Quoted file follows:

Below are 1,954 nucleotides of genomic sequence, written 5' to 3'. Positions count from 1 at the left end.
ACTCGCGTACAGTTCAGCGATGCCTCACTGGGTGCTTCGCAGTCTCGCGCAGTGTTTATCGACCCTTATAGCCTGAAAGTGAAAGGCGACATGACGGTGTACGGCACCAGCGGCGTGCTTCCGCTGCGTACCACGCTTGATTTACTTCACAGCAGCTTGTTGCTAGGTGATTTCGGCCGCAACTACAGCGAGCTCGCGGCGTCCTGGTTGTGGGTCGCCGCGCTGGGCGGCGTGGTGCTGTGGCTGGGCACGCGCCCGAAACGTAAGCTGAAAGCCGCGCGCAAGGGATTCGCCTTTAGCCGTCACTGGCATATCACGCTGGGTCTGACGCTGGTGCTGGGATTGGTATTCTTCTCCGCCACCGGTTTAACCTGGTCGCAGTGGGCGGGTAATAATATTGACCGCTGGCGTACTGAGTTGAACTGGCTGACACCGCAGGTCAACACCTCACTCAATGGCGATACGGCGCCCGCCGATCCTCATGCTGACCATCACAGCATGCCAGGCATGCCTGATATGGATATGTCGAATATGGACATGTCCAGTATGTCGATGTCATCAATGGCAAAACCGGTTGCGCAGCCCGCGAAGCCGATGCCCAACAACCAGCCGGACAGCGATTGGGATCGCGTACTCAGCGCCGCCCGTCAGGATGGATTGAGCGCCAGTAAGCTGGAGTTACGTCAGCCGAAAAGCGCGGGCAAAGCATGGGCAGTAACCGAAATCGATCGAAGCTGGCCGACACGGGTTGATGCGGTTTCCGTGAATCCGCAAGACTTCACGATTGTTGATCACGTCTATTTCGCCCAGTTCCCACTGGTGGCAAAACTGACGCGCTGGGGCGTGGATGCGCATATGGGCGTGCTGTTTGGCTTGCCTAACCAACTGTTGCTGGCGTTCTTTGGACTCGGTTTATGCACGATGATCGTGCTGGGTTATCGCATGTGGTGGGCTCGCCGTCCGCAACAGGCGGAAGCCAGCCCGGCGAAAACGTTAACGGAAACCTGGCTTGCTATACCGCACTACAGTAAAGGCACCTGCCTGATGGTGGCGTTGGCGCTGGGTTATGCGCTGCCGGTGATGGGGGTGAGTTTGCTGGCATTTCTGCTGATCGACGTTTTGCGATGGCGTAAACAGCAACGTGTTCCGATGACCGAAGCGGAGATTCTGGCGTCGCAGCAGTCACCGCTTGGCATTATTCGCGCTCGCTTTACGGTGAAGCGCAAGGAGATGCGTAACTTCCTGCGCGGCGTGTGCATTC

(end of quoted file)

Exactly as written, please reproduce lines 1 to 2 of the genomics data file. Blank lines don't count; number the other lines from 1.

Below are 1,954 nucleotides of genomic sequence, written 5' to 3'. Positions count from 1 at the left end.
ACTCGCGTACAGTTCAGCGATGCCTCACTGGGTGCTTCGCAGTCTCGCGCAGTGTTTATCGACCCTTATAGCCTGAAAGTGAAAGGCGACATGACGGTGTACGGCACCAGCGGCGTGCTTCCGCTGCGTACCACGCTTGATTTACTTCACAGCAGCTTGTTGCTAGGTGATTTCGGCCGCAACTACAGCGAGCTCGCGGCGTCCTGGTTGTGGGTCGCCGCGCTGGGCGGCGTGGTGCTGTGGCTGGGCACGCGCCCGAAACGTAAGCTGAAAGCCGCGCGCAAGGGATTCGCCTTTAGCCGTCACTGGCATATCACGCTGGGTCTGACGCTGGTGCTGGGATTGGTATTCTTCTCCGCCACCGGTTTAACCTGGTCGCAGTGGGCGGGTAATAATATTGACCGCTGGCGTACTGAGTTGAACTGGCTGACACCGCAGGTCAACACCTCACTCAATGGCGATACGGCGCCCGCCGATCCTCATGCTGACCATCACAGCATGCCAGGCATGCCTGATATGGATATGTCGAATATGGACATGTCCAGTATGTCGATGTCATCAATGGCAAAACCGGTTGCGCAGCCCGCGAAGCCGATGCCCAACAACCAGCCGGACAGCGATTGGGATCGCGTACTCAGCGCCGCCCGTCAGGATGGATTGAGCGCCAGTAAGCTGGAGTTACGTCAGCCGAAAAGCGCGGGCAAAGCATGGGCAGTAACCGAAATCGATCGAAGCTGGCCGACACGGGTTGATGCGGTTTCCGTGAATCCGCAAGACTTCACGATTGTTGATCACGTCTATTTCGCCCAGTTCCCACTGGTGGCAAAACTGACGCGCTGGGGCGTGGATGCGCATATGGGCGTGCTGTTTGGCTTGCCTAACCAACTGTTGCTGGCGTTCTTTGGACTCGGTTTATGCACGATGATCGTGCTGGGTTATCGCATGTGGTGGGCTCGCCGTCCGCAACAGGCGGAAGCCAGCCCGGCGAAAACGTTAACGGAAACCTGGCTTGCTATACCGCACTACAGTAAAGGCACCTGCCTGATGGTGGCGTTGGCGCTGGGTTATGCGCTGCCGGTGATGGGGGTGAGTTTGCTGGCATTTCTGCTGATCGACGTTTTGCGATGGCGTAAACAGCAACGTGTTCCGATGACCGAAGCGGAGATTCTGGCGTCGCAGCAGTCACCGCTTGGCATTATTCGCGCTCGCTTTACGGTGAAGCGCAAGGAGATGCGTAACTTCCTGCGCGGCGTGTGCATTC